From the Log of David McGuire, Field Associate
Exploring, Explaining and Protecting the Natural World.
In our efforts to fulfill the mission of the California Academy of Sciences, we are exploring a remote coastline in Western Australia searching for a strange and unique family of fish. I am with Dr. Healy Hamilton of the California Academy of Sciences as part of an expedition collecting and identifying seahorses and their relatives – the sea dragons and pipefish. Besides Dr. Healy and me, the team includes Academy Research Associate Graham Short and UC Santa Cruz Graduate Student Norah Saarman.
Our first dive took place early Saturday morning near the port city of Freemantle with the help of Kevin Smith – a local parks manager and colleague studying the Syngnathidae, the family of fish that include seahorses, sea dragons, pipehorses and pipefish. Here in the antipodes it is near the winter solstice and the morning is sunny but cool as we gear up to dive into the calm waters beneath a jetty. Threading our way among the monofilament cast by the fishermen overhead, Norah discovers a seahorse, Hippocampus subelongatus, a species found only in southwestern Australia. My job is to help with the logistics including dive safety, and to document the expedition and the animals in the wild.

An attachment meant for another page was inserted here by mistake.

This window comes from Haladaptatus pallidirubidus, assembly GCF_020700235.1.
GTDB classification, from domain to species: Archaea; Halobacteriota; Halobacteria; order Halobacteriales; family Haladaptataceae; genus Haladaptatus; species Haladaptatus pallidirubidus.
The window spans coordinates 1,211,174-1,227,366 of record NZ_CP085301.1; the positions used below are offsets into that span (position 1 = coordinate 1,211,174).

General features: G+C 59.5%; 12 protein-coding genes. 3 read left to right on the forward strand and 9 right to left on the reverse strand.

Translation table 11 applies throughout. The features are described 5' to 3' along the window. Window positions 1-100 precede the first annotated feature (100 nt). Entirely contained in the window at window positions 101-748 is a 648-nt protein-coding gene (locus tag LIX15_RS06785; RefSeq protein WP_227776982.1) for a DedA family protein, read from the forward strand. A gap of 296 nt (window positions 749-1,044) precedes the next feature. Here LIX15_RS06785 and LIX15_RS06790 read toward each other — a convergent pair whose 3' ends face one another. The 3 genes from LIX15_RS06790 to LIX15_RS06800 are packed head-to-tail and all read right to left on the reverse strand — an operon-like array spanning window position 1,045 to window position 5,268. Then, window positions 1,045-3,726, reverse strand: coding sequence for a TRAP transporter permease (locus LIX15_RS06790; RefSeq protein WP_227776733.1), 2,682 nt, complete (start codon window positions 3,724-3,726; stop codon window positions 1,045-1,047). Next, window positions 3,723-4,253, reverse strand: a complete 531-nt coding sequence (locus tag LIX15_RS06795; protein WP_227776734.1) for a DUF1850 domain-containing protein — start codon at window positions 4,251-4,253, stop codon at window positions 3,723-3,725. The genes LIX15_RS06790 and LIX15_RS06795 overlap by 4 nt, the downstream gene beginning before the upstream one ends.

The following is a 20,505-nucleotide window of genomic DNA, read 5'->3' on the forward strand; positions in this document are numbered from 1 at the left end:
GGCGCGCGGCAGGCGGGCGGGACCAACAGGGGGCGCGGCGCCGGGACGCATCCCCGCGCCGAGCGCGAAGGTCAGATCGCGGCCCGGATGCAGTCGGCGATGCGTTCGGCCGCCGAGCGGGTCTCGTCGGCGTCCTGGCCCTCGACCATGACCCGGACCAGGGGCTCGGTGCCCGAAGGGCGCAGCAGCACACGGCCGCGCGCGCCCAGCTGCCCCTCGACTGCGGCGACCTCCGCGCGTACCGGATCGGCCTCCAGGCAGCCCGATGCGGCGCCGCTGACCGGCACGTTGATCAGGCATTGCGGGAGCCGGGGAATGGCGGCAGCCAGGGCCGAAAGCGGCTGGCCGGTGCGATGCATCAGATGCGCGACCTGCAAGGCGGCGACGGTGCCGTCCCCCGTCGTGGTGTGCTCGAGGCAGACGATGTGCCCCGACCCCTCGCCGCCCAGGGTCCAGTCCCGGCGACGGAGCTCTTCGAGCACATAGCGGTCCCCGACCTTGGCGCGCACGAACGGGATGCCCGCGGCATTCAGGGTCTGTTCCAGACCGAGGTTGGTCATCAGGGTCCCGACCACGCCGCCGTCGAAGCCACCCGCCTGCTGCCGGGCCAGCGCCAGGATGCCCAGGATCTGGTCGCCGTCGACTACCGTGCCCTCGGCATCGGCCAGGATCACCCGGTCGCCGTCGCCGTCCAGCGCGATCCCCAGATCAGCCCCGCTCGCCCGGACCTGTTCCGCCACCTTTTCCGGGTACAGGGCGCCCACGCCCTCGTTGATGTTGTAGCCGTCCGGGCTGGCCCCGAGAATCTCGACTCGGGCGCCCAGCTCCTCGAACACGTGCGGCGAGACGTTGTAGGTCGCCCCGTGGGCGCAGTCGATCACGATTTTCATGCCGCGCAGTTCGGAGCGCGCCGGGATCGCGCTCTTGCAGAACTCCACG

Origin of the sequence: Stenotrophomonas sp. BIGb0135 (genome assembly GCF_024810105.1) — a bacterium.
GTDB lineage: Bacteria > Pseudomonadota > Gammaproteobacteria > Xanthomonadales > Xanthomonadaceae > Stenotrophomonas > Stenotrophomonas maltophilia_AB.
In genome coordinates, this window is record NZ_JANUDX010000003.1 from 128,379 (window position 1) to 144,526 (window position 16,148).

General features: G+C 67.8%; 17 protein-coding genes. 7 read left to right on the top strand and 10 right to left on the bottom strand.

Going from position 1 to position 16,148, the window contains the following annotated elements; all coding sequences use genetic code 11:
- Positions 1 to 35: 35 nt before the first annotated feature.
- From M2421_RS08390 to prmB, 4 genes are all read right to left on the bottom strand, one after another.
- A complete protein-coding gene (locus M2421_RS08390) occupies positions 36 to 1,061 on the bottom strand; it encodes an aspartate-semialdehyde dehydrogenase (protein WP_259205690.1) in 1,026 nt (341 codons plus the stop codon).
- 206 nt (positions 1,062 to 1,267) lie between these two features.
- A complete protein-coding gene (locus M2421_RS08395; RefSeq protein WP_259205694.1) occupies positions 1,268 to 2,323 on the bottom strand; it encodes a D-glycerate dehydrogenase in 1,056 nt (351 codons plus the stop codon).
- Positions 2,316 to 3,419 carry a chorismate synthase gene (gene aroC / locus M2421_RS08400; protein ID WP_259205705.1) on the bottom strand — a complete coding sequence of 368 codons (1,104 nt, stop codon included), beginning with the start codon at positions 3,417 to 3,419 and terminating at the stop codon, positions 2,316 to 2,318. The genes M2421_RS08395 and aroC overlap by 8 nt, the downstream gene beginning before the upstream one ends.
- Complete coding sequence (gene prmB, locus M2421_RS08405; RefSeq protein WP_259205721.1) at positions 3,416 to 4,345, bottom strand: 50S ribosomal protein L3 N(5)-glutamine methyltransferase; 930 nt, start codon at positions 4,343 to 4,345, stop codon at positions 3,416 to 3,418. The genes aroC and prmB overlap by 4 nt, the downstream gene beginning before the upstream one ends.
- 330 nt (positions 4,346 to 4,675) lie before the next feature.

Photo by Graham Short
Somewhere in the murk Healy and Graham are finding other individuals of the same species and taking small snips of tissue from the tiny fins for DNA analysis. (See Healy’s Blog Post) Kevin collects two pipe fishes Vanacampus sp. and Histiogamphelus sp. – cousins to seahorses in the sea grasses nearby. The animals are remarkably cryptic and it takes a practiced eye to distinguish the thin camouflaged fish among the thick meadow of sea grass.